Month after month my mother stayed alive by drinking protein drinks. But I knew she was slowly passing. She didn’t want to stay any longer. On August 10, 2015, she passed away peacefully. I remember seeing her in the casket. She looked so beautiful, just like she was sleeping. Once again, the sadness was overwhelming. Both my father and mother were now gone. Then, on September 26, 2015, my father-in-law – the man who was like a father to me – died suddenly. He had been suffering from Parkinson’s disease but he was comfortable and we weren’t expecting him to go that day. At this time, I was so tremendously grateful for the resilience training I had. You see, I study the science of psychological well-being and I teach it to audiences around the world. So I knew what I had to do to stay healthy and happy at this very difficult time. I was overwhelmed with grief and sadness and I wondered how people without my training get through times like this? How is it possible?
The Path Out of Unhappiness Is Paved With Hard Work!
I think of times like this as the ‘Olympics’ of our lives. The most challenging thing we could imagine. And I can’t imagine going to the Olympics without training first. With all the training I had, I was ready to go to the Olympics and succeeded at not falling into a depression. Nor did I need to resort to medication to get me through this (Not that there is anything wrong with that if you need it). I also didn’t binge drink or eat to fill the void. I did the opposite in fact. I ate better than ever and went to hot yoga every day. I knew that taking care of my body would be the best thing I could do for my mental well-being. The research really does support the idea ‘healthy body, healthy mind’.
You Need To Open Your Mind To A New Perspective…
The funny thing about our brains is that a lot of what we feel is about how we perceive things, rather than what is actually reality. Through years of stress, sadness, trauma, etc we form these filters. They can be a strong reason why we ruminate about things we perceive as injustices against us. Rather than finding solutions to the problems these filters sometimes give us justifications. For example, some people cannot mend relationships with family or friends because their filter makes them perceive any, or all, their actions as purposefully harmful. Sometimes we can release ourselves from this toxic way of thinking by changing our perspective.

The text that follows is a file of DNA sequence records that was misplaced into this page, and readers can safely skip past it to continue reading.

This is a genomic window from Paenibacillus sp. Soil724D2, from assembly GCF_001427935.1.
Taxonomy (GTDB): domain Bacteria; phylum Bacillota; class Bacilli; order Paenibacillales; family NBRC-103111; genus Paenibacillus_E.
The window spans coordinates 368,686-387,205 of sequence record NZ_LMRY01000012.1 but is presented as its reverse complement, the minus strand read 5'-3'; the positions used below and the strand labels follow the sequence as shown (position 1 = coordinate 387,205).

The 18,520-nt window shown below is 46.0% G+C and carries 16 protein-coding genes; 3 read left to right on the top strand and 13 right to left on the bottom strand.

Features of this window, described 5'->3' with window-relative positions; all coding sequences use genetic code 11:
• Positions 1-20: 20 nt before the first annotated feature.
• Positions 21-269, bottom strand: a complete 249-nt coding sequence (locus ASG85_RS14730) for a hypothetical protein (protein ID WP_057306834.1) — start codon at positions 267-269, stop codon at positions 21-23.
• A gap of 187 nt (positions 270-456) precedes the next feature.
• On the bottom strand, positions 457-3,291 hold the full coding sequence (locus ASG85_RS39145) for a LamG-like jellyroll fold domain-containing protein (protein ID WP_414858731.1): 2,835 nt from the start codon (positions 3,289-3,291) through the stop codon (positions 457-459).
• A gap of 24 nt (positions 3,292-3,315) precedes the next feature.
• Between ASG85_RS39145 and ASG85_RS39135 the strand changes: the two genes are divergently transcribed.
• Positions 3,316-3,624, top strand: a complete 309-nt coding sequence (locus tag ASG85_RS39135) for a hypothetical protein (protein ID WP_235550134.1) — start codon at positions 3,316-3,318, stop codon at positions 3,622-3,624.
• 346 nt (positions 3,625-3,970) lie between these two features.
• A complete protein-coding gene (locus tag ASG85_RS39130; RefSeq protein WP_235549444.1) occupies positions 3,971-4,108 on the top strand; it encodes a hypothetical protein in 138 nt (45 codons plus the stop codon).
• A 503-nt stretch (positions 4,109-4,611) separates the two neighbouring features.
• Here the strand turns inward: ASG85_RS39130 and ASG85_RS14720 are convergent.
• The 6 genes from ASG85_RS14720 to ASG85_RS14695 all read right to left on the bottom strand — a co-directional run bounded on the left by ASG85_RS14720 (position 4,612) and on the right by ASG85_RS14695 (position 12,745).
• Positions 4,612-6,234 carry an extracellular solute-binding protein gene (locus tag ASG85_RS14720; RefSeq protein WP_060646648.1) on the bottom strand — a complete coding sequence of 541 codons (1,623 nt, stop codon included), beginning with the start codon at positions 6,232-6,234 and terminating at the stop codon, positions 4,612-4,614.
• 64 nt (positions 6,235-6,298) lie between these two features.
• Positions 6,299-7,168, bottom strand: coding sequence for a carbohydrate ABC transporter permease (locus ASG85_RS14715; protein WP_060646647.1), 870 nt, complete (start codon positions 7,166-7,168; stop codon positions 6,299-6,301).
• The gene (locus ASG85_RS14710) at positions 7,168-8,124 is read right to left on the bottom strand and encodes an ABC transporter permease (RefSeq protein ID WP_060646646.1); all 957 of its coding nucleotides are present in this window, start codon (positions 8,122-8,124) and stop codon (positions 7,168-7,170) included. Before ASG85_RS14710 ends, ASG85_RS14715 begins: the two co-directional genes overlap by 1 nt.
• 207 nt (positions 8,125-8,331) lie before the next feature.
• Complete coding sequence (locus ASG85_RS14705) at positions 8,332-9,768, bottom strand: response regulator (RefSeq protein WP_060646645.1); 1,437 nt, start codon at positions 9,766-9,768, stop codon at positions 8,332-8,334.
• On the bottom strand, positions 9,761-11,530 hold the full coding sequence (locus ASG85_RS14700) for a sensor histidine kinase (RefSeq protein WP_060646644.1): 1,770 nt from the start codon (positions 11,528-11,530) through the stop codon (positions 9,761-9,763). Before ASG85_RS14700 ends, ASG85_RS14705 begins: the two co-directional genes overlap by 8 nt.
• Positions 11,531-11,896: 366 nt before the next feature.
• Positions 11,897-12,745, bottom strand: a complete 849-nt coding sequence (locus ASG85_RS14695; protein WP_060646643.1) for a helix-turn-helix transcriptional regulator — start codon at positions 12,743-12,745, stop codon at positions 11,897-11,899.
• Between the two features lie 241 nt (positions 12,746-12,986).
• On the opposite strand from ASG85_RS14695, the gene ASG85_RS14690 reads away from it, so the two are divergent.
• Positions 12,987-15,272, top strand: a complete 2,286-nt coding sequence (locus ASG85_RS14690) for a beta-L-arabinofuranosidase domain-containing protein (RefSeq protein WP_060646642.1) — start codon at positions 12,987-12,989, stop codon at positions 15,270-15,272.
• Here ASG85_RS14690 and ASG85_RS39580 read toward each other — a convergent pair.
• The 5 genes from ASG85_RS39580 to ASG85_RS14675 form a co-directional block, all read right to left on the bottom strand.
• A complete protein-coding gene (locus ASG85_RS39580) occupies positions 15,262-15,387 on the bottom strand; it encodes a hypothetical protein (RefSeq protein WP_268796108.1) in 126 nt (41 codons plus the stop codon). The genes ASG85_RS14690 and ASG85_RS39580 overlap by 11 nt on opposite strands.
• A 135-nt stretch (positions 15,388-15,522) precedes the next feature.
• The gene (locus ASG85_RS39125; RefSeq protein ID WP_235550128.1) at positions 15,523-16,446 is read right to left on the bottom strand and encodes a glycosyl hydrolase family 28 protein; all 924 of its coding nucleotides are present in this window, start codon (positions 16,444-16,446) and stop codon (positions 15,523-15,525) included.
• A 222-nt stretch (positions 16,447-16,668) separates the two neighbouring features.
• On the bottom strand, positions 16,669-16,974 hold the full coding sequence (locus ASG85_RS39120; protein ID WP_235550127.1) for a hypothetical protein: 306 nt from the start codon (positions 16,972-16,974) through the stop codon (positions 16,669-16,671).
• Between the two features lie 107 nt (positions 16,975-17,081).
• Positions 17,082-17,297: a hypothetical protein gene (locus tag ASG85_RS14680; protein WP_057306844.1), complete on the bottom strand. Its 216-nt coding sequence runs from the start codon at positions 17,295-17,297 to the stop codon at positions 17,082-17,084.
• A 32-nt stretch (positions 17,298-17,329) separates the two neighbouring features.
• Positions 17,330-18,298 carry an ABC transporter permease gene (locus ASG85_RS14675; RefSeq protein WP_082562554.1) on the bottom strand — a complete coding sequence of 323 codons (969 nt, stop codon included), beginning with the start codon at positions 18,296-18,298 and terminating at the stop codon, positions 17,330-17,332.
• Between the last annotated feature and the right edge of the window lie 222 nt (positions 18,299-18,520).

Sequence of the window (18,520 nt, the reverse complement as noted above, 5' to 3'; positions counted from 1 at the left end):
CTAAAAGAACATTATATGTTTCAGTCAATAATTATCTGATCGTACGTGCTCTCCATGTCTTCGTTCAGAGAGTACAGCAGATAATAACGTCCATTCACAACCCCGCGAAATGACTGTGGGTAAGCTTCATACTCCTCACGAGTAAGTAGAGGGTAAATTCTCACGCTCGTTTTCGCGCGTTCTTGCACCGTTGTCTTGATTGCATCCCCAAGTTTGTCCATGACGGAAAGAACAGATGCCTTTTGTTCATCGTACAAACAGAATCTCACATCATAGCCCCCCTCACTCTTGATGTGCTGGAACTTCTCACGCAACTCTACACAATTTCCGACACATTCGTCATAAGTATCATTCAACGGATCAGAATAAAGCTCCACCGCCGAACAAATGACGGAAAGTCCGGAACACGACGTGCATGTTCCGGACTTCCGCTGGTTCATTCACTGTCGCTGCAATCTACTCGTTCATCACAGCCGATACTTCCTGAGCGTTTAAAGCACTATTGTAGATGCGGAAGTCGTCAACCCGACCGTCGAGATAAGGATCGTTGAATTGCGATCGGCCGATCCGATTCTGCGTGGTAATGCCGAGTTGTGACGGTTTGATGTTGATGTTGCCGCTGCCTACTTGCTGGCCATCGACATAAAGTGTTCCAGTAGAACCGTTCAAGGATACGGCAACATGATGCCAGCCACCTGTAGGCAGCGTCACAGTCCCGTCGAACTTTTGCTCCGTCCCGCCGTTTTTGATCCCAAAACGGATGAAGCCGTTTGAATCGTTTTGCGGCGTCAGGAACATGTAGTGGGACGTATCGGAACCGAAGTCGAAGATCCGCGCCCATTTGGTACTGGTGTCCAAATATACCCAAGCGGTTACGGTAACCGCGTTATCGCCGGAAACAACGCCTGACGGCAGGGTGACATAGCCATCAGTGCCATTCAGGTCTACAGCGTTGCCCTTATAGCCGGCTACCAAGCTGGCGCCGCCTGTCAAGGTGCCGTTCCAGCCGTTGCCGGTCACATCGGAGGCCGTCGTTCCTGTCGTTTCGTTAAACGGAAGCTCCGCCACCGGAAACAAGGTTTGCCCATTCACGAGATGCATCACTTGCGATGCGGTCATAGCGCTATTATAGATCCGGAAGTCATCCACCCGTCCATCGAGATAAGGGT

My Big Perspective Shift and How It Saved Me
In my darkest year, I turned to gratitude. When a door closes in our lives we often sit for so long at that closed door, angry, filled with resentment, banging on that door, wishing it would open. And yet it stays solidly shut. We forget that we have a whole life going on – if we only had the mental energy to turn our attention to all the other good things still in our lives. I decided every morning I would wake up and make a list in my mind of what I was grateful for. Good health, family, friends, living in a great city…the list goes on forever. And don’t underestimate the power of actually putting this list to paper. Putting something on paper makes it feel even more real and appreciated rather than letting it float around in your thoughts. Gratitude was my greatest resilience tool and still is to this day. You cannot be unhappy when you are appreciating everything around you. And there is always, always, always something to be grateful for. This is when I realized that humans don’t have a single path to happiness. We have to open ourselves up to all the possibilities that can result in happiness.
Find Your Foundation To Build Your New Happiness Around
With an overwhelming sense of sadness in 2015, I also reached out to my friends to find solace. And I did every day. When my husband walked out, my girlfriends came to my rescue. Every day they texted, took me out, dropped by my house with food, uplifted me with kind words, took me dancing…you name it, they did it. On October 1, 2015, I decided to invite all the girlfriends who were involved in my healing to a special thank you dinner. There were 22 women around the table. I told each one of them how they contributed to my healing. I told them all how grateful I was for their friendship. To this day, aside from my daughters, my girlfriends are the greatest gifts of my life. When you focus your energy on what you’re grateful for, you deprive your mind the time to ruminate on the past. You have the power to leave the past in the past. And once you do you will find yourself a more positive person.
And Last, But Definitely Not Least…
BE KIND TO YOURSELF! I was also a good friend to myself during my roughest year. What I mean is, I was self-compassionate. With so much going on, it would be easy to beat myself up and say negative things to myself. I wasn’t going to go there. Never once did I utter an unkind word to myself. Come hell or high water, I was going to treat myself like my best friend would treat me. With love, friendship and kindness. And that made all the difference. We have to forgive ourselves for our mistakes because everyone makes them. We also have to remind ourselves that it isn’t necessarily our fault that bad things are happening in our lives. We have the power to perceive, so use a filter that is set to a default of kindness and compassion for yourself.
Until next time,